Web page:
Leasehold or Freehold What's the Difference?

Find out what are the pros and cons and key differences between purchasing a Leasehold or Freehold property in England.

In England, there are two main types of property ownership: freehold and leasehold.

While both types of ownership offer their benefits, it's important to understand the differences between them before deciding to buy a property.

What is a freehold property?

Freehold ownership means that the buyer owns the property and the land it sits on outright. This means that they have complete control and responsibility for the property, and can make decisions about any modifications, maintenance or improvements they may wish to make.

What is a leasehold property?

Leasehold ownership, on the other hand, means that the buyer (leaseholder) owns the property for a set period of time, usually between 99 and 999 years, but does not own the land it sits on. The land is owned by the freeholder.  This type of ownership is most common with apartments and flats, where multiple units are situated in a single building, but is also becoming more popular with new housing developments.  The leaseholder may be responsible for the maintenance of shared areas like stairways, gardens parking, etc.  In some instances, the leaseholder may charge annual ground rent or maintenance fees to cover the costs of shared upkeep and maintenance. 

What are the key differences?

One of the main differences between freehold and leasehold ownership is the level of control and responsibilities over the property. With a leasehold property, the leaseholder may be required to adhere to certain restrictions to protect the outlook of the property or the estate.  For example, the lease may prohibit the installation of unsightly satellite dishes or require permission from the freeholder before any modifications are made. This can ensure the location remains attractive and desirable.  On the plus side, some of the responsibilities and costs of upkeep and maintenance may also sit with the freeholder.  This can include provisions for building insurance, window cleaning, gardening, etc.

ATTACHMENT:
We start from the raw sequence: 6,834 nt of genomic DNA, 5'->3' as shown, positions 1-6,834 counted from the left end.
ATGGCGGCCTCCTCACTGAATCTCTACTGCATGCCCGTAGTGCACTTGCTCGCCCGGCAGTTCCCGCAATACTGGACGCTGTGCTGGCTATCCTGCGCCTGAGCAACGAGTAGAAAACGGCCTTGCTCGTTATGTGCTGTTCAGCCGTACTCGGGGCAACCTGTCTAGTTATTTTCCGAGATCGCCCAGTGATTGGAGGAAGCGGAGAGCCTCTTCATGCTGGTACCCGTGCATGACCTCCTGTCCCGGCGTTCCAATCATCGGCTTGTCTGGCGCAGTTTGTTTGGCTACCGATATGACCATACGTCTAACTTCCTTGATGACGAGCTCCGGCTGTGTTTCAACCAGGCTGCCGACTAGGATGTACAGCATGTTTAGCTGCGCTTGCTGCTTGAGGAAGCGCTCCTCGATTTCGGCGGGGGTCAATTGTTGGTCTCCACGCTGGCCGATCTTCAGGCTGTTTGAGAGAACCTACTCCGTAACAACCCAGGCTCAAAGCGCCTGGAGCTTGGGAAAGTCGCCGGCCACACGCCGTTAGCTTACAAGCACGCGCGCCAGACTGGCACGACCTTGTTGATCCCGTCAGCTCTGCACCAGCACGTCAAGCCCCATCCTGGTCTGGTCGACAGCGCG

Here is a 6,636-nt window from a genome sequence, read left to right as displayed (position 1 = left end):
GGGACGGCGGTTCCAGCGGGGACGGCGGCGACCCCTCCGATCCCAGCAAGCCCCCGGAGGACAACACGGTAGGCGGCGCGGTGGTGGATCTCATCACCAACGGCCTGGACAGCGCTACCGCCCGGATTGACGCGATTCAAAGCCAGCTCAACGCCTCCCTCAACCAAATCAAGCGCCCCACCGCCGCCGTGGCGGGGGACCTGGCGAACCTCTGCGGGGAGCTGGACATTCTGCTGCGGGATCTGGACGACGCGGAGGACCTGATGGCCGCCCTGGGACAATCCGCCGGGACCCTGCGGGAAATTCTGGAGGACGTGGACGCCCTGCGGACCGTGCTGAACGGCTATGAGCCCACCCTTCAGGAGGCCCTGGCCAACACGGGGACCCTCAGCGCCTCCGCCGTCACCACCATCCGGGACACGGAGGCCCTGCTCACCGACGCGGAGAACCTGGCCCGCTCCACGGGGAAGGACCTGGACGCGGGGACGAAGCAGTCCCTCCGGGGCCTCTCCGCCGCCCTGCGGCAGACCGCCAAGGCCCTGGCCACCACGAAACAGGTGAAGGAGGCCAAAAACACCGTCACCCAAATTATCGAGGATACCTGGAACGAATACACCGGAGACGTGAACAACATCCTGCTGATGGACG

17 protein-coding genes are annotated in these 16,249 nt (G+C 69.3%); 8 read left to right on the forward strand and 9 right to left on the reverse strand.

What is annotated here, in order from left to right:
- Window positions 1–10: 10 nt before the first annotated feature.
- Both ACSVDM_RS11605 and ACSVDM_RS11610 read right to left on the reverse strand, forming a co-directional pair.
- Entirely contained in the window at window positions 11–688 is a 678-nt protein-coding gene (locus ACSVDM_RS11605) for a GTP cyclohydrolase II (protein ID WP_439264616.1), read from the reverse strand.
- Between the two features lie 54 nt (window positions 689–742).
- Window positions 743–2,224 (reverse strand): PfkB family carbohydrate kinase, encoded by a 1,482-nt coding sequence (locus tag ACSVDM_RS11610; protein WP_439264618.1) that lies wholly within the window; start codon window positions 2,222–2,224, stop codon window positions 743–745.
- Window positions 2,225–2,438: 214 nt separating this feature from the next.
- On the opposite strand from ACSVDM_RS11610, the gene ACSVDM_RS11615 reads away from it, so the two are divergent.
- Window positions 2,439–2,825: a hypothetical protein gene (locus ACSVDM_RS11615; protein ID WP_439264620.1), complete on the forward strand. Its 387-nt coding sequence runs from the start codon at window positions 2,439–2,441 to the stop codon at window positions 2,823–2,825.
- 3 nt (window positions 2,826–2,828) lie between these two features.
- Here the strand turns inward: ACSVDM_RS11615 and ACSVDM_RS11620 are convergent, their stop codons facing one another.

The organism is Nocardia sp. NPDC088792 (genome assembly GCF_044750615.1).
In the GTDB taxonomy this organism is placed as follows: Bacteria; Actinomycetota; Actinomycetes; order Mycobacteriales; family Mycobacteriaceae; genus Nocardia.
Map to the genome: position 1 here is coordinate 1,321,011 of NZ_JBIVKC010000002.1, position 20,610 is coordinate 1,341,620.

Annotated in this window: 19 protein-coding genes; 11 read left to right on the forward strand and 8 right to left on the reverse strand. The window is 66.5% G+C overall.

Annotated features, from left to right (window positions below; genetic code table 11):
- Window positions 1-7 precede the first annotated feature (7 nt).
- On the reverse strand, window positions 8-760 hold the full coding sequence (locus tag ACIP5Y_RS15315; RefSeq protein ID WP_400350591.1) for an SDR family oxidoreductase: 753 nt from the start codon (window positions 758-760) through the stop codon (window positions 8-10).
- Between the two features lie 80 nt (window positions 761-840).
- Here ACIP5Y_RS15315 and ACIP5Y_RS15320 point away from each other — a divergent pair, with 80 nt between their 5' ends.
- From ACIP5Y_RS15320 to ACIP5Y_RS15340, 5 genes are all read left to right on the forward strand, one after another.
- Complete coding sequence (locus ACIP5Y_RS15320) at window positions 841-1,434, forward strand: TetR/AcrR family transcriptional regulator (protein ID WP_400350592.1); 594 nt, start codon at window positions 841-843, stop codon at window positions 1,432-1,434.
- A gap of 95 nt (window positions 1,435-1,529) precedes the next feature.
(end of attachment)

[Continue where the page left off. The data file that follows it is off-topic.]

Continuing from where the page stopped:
When considering purchasing a property, it's important to weigh up the pros and cons of both freehold and leasehold ownership. Freehold properties offer greater control and autonomy but can come with a higher price tag and the responsibilities of maintenance and repairs.  While leasehold properties can benefit from the protection from undesirable local development and reduced responsibilities for upkeep and maintenance.

Our advice to buyers is to obtain as much information at the earliest opportunity to understand what the key terms and costs are associated with a leasehold property.  It would be a good idea to ask the following types of questions.  Don’t assume that because a property is a freehold, you won’t have similar types of expenditure.

  • What is the remaining term of the lease?
  • Is there any Ground Rent, if so, how much and how frequently is it payable?
  • Are there any restrictions regarding keeping pets, property modifications, installations, etc?
  • Are there any maintenance fees, if so, how much is it, how frequently is it paid, and does it include things like:
    • Window cleaning
    • Buildings insurance
    • Gardening
    • Decorating
    • Building & Roof repairs

Ultimately, the decision will come down to personal preference and individual circumstances, so it's important to seek professional legal advice on the key terms and conditions associated with any purchase before making any decisions.

If you would like to know more, please give your local Doncaster property experts a buzz at 01302 247754 or reach out to us at

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